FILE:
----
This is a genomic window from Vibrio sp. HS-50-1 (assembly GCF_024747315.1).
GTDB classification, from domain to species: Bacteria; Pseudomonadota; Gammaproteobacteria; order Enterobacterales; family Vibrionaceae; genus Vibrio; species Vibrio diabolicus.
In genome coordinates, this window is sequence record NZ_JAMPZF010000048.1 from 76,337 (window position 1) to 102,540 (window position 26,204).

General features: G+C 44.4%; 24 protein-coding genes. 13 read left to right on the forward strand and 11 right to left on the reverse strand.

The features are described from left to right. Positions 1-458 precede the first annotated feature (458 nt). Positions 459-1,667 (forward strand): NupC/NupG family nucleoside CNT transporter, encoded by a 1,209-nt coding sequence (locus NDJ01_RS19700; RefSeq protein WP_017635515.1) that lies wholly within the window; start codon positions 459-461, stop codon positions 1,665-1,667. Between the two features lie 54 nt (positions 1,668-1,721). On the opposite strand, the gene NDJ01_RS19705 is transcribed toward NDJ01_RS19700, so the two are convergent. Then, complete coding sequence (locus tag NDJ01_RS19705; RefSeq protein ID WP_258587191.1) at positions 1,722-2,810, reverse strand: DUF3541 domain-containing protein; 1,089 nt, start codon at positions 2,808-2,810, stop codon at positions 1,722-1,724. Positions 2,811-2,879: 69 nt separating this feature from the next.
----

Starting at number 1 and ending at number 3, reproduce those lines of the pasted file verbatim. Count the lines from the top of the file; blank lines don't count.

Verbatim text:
This is a genomic window from Vibrio sp. HS-50-1 (assembly GCF_024747315.1).
GTDB classification, from domain to species: Bacteria; Pseudomonadota; Gammaproteobacteria; order Enterobacterales; family Vibrionaceae; genus Vibrio; species Vibrio diabolicus.
In genome coordinates, this window is sequence record NZ_JAMPZF010000048.1 from 76,337 (window position 1) to 102,540 (window position 26,204).